January 6, 2006
Western Tanager
Western Tanager
Herb Fibel, a Tempe attorney, has been one of the luminaries of the Phoenix birding scene for well over two decades.  He has served Maricopa Audubon Society as President and Treasurer, and he recently marched as a beloved Orme Dam Fighter in the Yavapai Nation's 24th annual Orme Dam Day Celebration Parade, honored for his central role in the defeat of the Verde River dam project which would have displaced most of Arizona's breeding bald eagles and most of the Fort McDowell Indian community back in the 80's.

Why should a beginning birder care about this?  Because since 1989 Herb has been teaching a Basic Birding Class for Tempe Parks and Recreation.  This is a class I would highly recommend for anyone interested in birding but not knowing exactly where or how to begin.  Herb teaches three seven-week courses per year--winter, spring, and fall.  The classroom sessions meet from 7-8:00PM on Wednesday evenings at the Pyle Adult Center at 655 E Southern in Tempe.  That's on the southwest corner of Rural and Southern.  Additionally there are three half-day field trips, typically on weekends to local birding hotspots.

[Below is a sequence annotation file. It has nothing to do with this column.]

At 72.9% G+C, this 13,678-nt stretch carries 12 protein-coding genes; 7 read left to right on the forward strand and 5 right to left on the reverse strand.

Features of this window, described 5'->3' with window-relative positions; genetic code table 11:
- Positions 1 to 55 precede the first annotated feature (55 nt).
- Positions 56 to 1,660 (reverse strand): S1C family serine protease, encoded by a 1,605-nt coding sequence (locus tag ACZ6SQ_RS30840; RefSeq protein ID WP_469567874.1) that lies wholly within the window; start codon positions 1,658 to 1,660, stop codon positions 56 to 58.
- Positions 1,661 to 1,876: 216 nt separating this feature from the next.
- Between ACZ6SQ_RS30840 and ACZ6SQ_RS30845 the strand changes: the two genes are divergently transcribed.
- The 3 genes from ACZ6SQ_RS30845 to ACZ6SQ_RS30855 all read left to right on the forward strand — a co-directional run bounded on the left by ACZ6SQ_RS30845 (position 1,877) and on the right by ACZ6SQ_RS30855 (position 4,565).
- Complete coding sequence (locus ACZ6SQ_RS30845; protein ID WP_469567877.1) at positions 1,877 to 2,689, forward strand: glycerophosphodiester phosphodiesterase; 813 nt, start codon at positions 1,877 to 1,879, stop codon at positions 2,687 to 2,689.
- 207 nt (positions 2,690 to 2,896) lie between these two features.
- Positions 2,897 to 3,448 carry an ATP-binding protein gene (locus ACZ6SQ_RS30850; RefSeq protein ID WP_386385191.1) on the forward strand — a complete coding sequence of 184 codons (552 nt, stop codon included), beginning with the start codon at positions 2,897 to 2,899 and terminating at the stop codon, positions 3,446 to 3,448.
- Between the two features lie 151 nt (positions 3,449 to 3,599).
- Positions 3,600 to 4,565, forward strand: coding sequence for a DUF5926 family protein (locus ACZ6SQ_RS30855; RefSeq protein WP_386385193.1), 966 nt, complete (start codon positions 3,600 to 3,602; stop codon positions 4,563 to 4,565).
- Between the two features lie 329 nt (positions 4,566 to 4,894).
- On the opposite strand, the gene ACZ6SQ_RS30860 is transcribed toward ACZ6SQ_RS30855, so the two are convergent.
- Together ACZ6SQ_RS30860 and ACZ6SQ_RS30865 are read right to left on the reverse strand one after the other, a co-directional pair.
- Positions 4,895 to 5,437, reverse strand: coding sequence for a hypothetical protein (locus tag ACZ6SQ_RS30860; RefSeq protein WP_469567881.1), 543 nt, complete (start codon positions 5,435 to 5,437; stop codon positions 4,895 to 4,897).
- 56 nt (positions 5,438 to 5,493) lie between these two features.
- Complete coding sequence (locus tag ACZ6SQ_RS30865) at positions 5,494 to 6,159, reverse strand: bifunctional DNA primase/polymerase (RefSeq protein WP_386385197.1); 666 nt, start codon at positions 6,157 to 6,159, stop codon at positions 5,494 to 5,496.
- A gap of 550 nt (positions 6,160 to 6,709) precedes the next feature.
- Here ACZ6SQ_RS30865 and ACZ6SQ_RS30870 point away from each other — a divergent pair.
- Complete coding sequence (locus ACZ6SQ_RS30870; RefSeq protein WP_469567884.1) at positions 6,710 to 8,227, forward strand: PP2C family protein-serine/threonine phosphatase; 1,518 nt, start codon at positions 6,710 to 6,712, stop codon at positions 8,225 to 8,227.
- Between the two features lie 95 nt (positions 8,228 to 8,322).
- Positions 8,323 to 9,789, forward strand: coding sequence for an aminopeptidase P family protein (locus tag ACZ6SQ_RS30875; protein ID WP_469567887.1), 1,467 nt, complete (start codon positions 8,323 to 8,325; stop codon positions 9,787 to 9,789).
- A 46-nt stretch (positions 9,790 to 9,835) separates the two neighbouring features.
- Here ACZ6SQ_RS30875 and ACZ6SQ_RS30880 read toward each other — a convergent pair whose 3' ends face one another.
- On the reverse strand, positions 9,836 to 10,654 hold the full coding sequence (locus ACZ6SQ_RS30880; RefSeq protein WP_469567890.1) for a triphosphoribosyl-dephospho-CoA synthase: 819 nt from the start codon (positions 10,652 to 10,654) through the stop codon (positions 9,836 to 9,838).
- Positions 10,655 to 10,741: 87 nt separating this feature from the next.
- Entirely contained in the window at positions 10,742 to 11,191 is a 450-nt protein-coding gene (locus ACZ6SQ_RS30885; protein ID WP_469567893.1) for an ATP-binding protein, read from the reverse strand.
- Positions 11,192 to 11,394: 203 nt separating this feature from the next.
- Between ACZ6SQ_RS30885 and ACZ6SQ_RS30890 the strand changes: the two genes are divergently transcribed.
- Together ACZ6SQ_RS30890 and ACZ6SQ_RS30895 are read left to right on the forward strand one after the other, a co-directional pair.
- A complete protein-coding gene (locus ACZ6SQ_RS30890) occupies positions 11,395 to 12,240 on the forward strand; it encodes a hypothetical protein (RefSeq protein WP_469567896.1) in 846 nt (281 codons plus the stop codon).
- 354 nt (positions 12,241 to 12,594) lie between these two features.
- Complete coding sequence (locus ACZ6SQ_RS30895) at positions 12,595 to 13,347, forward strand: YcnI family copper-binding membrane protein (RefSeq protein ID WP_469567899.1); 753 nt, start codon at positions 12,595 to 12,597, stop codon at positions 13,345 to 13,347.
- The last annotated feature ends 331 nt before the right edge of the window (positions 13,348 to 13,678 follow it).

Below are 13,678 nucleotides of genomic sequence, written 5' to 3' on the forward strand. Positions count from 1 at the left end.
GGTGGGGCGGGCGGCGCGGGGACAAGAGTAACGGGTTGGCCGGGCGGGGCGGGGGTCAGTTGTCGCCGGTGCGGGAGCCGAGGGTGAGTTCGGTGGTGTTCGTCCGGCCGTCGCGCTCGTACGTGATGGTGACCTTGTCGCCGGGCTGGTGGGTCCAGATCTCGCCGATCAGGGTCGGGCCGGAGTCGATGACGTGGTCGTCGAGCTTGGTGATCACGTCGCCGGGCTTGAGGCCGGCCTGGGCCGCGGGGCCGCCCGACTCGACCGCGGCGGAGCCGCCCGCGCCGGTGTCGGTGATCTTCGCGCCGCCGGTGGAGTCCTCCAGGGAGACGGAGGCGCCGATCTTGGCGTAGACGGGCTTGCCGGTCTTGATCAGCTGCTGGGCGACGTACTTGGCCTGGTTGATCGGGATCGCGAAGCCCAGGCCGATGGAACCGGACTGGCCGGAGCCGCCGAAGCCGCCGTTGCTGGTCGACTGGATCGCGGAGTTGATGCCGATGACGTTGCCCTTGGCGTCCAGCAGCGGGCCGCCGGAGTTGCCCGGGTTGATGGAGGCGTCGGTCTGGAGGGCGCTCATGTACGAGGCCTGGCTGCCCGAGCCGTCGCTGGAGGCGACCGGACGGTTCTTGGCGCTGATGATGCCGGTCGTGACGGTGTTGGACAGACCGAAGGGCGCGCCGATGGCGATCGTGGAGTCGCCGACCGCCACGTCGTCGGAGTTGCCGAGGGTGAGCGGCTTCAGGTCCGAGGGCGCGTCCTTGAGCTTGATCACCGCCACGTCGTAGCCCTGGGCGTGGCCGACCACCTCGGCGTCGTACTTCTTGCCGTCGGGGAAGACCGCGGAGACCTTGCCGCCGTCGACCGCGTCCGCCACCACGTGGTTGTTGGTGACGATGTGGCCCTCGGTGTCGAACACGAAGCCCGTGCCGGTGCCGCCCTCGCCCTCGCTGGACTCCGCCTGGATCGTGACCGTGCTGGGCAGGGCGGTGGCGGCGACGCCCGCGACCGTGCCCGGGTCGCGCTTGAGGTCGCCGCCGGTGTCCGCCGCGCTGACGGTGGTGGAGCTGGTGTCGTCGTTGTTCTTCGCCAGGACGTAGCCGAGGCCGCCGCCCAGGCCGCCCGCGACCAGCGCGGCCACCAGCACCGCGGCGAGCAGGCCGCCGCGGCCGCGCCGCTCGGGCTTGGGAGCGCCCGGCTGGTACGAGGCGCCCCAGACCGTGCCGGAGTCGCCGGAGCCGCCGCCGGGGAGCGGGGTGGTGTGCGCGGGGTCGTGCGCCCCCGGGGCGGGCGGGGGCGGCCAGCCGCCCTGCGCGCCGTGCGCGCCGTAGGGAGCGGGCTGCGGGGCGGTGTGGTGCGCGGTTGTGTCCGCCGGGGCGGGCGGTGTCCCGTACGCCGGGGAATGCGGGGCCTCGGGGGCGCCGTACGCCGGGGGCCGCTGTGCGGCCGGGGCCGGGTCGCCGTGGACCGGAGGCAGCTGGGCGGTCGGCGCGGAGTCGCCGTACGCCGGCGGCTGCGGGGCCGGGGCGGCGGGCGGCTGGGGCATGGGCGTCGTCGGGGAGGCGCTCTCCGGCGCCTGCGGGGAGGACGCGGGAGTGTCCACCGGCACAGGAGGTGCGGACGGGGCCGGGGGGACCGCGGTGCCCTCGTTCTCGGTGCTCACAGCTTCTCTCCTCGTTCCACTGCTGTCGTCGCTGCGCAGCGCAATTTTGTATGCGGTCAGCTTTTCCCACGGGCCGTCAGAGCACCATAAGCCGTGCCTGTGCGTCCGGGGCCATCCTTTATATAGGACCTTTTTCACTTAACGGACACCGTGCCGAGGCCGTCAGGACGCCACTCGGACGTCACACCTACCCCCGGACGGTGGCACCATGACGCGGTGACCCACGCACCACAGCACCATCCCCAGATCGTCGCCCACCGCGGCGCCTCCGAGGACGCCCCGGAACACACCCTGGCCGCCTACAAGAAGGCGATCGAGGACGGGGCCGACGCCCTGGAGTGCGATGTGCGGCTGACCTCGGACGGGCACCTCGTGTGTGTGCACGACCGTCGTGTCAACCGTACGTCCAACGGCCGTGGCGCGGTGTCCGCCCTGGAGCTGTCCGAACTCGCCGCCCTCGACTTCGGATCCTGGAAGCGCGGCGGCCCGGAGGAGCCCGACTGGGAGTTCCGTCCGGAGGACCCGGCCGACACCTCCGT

How do you train your new bins on a bird speeding across your field of vision at 80 mph before it disappears into the gloaming?  Why should you buy a field guide that covers the entire country when there are several out there that focus just on the birds of Arizona?  How do you distinguish between a hawk and a sparrow or, better yet, between the 35 species of sparrows themselves?  And why is a bird called a lark bunting really a sparrow while a bird called an olive sparrow really isn't a sparrow?

Why isn't the color of the bird the most important feature for identifying it, and why is the color of the clothes you wear in the field important?  If you're out with a group and you spot a bird, what's the best way to apprise the others of its presence and location?  And what is this "listing" thing all about anyway?  I'm going to address some of these questions in this column, but Herb is going to cover them all with patience, make-you-groan humor, and a well-practiced conservation ethic.

This wonderful introductory experience costs all of $24.  The next session begins on January 18 and runs through March 8.  You don't have to live in Tempe to participate, but it is limited to 12 people.  If you miss this one, there will be another in the spring.  Your contact for questions is Tempe Outdoor Recreation Coordinator, Lyn Cahill-Ramirez.  She can be reached at 480-350-5263.

Basic Birding Class is fun, but it's real school.  Herb is going to give you a couple homework assignments which will help take you where he has been.  And hopefully, if you take the class in spring or fall, you'll see the bird that attracted Herb back to birding as a young adult.  The spectacular western tanager, red and yellow and black, should do that for anyone.